- Approach Co-Investing with Caution when it’s Particularly Popular, e.g., Today. The best times to co-invest are often during slower markets with less competition; this usually means more favorable valuation environments and less capital competing for deals. Co-investments outperformed buyout funds the most in the early 2000s and 2009, times when overall buyout and co-investment volumes were low compared to other years. Savvy and opportunistic investors may consider holding their fire during periods of high activity, to be ready to co-invest while other LPs are on the sidelines.
- Remember that Return and Risk Potential Vary Depending on the Type of Company. Different types of co-investments perform differently, and LPs should base their return expectations on an understanding of the risk-return profiles of the specific deals they are considering. For example, larger buyout investments tend to exhibit more predictable performance – but they may also result in muted upside compared to other types of co-investments.
- Develop the Right Skills, or Find Someone Who Has Them. The evaluation and selection of specific private co-investments are different from fund selection, and require additional expertise and perspective to incorporate effectively into a program. Institutions looking to co-invest should consider whether they have or could develop these skills in-house, or whether they would like to work with an advisor – or outsource the activity entirely to an advisor or fund manager.
“The bottom line is that co-investing can generate higher returns with lower fees for LPs, but only if they do it right – and that takes perspective, resources, energy, due diligence, and an adequate evaluation and approval process,” said Auerbach.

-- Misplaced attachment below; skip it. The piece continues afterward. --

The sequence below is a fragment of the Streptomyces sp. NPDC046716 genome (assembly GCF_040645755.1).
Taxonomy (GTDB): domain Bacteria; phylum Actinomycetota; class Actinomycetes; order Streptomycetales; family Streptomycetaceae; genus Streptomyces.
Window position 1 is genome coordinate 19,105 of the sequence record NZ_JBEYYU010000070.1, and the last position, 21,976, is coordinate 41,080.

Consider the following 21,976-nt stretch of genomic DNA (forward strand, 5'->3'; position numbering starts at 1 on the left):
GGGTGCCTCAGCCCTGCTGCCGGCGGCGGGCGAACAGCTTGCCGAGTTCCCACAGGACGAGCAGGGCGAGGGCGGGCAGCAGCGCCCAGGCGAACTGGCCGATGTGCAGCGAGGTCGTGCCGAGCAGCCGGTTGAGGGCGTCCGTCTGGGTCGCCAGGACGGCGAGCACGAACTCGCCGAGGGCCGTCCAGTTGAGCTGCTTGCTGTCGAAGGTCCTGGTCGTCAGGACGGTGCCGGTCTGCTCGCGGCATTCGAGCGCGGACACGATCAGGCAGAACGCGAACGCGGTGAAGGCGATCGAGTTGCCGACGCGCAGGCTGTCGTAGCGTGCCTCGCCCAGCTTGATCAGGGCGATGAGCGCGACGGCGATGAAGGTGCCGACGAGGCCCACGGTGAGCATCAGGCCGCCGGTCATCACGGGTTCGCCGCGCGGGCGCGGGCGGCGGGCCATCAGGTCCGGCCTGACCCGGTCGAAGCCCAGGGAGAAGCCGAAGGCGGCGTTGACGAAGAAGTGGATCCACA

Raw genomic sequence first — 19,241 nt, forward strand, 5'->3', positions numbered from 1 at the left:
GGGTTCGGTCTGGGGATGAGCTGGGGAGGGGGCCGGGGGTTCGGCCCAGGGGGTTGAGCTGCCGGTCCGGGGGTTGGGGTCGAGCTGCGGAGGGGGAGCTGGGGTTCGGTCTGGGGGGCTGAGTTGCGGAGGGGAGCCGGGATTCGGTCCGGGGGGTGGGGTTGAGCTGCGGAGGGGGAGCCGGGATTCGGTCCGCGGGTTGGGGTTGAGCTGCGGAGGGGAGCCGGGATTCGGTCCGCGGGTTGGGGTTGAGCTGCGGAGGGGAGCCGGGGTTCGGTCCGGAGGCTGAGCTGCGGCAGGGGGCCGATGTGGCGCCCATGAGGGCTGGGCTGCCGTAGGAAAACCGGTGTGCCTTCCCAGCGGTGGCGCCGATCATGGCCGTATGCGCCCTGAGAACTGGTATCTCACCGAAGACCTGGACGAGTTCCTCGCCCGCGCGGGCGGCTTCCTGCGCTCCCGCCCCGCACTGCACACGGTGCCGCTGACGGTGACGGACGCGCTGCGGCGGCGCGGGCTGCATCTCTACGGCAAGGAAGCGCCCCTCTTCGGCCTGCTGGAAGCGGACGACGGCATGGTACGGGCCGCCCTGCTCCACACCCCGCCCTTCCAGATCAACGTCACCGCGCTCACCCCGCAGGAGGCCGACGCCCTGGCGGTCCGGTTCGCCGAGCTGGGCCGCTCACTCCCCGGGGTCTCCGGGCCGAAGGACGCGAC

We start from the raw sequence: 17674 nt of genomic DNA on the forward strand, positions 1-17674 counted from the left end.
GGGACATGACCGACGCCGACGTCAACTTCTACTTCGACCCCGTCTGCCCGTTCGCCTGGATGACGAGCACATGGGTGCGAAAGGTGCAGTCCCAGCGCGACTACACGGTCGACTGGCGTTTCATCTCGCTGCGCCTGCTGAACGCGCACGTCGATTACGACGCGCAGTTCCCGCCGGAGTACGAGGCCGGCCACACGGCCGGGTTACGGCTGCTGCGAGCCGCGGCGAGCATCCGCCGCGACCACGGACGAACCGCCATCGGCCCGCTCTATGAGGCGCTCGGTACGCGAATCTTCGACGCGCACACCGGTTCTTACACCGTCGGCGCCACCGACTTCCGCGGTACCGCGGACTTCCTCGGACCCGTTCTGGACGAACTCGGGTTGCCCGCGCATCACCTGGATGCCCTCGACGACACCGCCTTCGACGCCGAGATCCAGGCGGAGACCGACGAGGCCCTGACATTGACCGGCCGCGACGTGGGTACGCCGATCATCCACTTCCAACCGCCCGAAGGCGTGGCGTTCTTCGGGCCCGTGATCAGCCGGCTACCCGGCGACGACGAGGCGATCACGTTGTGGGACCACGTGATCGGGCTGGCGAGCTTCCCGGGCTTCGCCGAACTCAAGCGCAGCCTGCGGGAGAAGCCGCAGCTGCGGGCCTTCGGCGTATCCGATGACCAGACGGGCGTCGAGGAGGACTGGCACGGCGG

For a copy of the report, “Making Waves: The Cresting Co-Investment Opportunity,” please click here. To arrange for a conversation with the author, please contact Frank Lentini, Sommerfield Communications at (212) 255-8386 / Lentini@sommerfield.com.
About Cambridge Associates
Founded in 1973, Cambridge Associates is a provider of independent investment advice and research to institutional investors and private clients worldwide. Today the firm serves over 1,000 global investors and delivers a range of services, including investment advisory, outsourced investment solutions, research and tools (Research Navigator and Benchmark Calculator), and performance monitoring, across asset classes. Cambridge Associates has more than 1,100 employees serving its client base globally and maintains offices in Arlington, VA; Boston; Dallas; Menlo Park, CA; London; Singapore; Sydney; and Beijing. Cambridge Associates consists of five global investment consulting affiliates that are all under common ownership and control. For more information about Cambridge Associates, please visit www.cambridgeassociates.com.
This press release is provided for informational purposes only and is not intended to be investment advice. Any references to specific investments are for illustrative purposes only. The information herein does not constitute a personal recommendation or take into account the particular investment objectives, financial situations, or needs of individual clients. This release is not an offer to sell or the solicitation of an offer to buy any security in any jurisdiction. Past performance is not a guarantee of future returns.